Several years ago a friend of mine was working as a youth minister for a church that was exuberantly evangelistic. The pastor spoke eloquently and often about “winning the world for Christ.”
Unfortunately, the community around the church was “in transition.” That’s code for white families moving out and people of color moving in.
In spite of that, my friend decided that if the church was going to win the whole world, why not start with their own neighborhood? In a short time, he had encouraged several young people in the community to attend a recreation event held at the church during the week. He eventually persuaded a couple of the teenagers and their mother to attend a Sunday morning service.
When they showed up on the church steps, however, they were greeted by a special usher committee that told them they could not enter. The head usher explained to them that they would probably be more comfortable in a church “of their own kind.”
The mother explained that she and her children had been invited by the youth minister to attend the service. The usher nodded and said, “Yes, I know. He made a mistake.” With that, the small family left.
When the youth minister heard what happened, he confronted the usher and demanded an explanation. The usher told him that it was a long-standing position of the church that people of color not attend.
The youth minister was shocked. He could not understand how a church could claim to be evangelistic and eager to win the world to Christ, yet turn the world away when it came to the door. He said to the usher, “Is this the kind of church you think Jesus wants?”
The usher replied, “Jesus doesn’t have anything to do with this.”
And there it is. Not the racism – that’s just a symptom. I am talking about the separation of Jesus from the church. Apparently there are some areas of life that are simply too important to run the risk of Jesus meddling with them.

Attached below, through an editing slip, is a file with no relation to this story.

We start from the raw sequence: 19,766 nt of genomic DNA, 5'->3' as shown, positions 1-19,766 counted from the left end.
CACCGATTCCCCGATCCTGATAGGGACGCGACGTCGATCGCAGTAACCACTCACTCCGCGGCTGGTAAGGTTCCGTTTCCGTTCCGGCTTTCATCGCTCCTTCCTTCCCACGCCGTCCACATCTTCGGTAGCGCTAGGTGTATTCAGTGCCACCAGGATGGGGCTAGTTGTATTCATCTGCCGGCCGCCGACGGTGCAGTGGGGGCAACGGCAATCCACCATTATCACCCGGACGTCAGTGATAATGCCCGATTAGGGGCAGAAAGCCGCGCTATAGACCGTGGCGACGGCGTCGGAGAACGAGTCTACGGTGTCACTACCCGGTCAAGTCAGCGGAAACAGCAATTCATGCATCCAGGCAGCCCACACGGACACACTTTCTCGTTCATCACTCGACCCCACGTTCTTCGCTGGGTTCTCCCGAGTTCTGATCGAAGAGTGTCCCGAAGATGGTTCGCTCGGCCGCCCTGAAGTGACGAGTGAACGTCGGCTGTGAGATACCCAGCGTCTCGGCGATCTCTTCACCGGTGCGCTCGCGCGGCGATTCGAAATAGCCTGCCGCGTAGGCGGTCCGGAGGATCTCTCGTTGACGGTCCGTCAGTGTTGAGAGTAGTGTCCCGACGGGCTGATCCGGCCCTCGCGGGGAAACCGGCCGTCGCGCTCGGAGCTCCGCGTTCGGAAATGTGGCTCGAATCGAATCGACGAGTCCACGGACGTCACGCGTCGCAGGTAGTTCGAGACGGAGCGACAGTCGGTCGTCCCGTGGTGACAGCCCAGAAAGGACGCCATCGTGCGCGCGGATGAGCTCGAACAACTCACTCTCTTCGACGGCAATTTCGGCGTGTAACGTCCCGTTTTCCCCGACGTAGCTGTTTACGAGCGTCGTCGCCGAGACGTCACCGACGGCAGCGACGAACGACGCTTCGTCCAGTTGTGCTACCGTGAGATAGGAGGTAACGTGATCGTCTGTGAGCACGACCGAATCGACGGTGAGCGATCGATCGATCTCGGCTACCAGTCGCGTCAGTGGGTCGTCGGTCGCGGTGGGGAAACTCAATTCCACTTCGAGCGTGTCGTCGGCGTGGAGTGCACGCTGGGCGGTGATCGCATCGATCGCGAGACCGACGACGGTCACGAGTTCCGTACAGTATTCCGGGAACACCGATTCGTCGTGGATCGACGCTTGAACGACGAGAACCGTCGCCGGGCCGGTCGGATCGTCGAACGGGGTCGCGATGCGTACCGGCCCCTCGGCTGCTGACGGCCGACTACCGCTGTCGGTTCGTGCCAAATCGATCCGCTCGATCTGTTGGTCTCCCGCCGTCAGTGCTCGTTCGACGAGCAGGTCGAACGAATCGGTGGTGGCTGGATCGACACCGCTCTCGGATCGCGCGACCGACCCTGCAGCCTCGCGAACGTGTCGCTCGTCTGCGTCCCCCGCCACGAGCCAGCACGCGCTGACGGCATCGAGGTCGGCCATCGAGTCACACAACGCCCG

For instance, a few years back Time magazine ran an article about theologian Stanley Hauerwas and his view on the run up to the war in Iraq. Hauerwas believes that since Jesus taught and practiced nonviolence, the Christian community had a responsibility to resist war, or at least approach it with great reluctance. Because there did not seem to be much reluctance to invading Iraq, did that mean “Jesus doesn’t have anything to do with this”?
Or how about this? In a recent letter to the editor a churchman made the point that Christians have no real responsibility to seek ways to alleviate poverty. All that is required of us is to practice a little charity as we have opportunity. Is that what Jesus taught? Just a little pocket change when we feel the urge? I guess when it comes to issues of substantive economic justice, “Jesus doesn’t have anything to do with this.”
The New Testament has Jesus saying at one point, “Behold I stand at the door and knock.” The preachers I grew up with used to say that the door on which Jesus was knocking was the door to our hearts. Jesus wants to come into our lives and save us.
Later, I learned that the door in question was actually the door to the church. Jesus was on the outside of the church, trying to get in. I wonder what sort of committee he ran into.
James L. Evans is pastor of Auburn First Baptist Church in Auburn, Ala.
James L. Evans is a retired Baptist preacher living in Alabama. Over 35 years, he served churches in Alabama, North Carolina and Virginia. In support of his pastoral work, Evans published 5 books including “First and Second Corinthians: Immersion Bible Studies” (Abingdon Press (2011).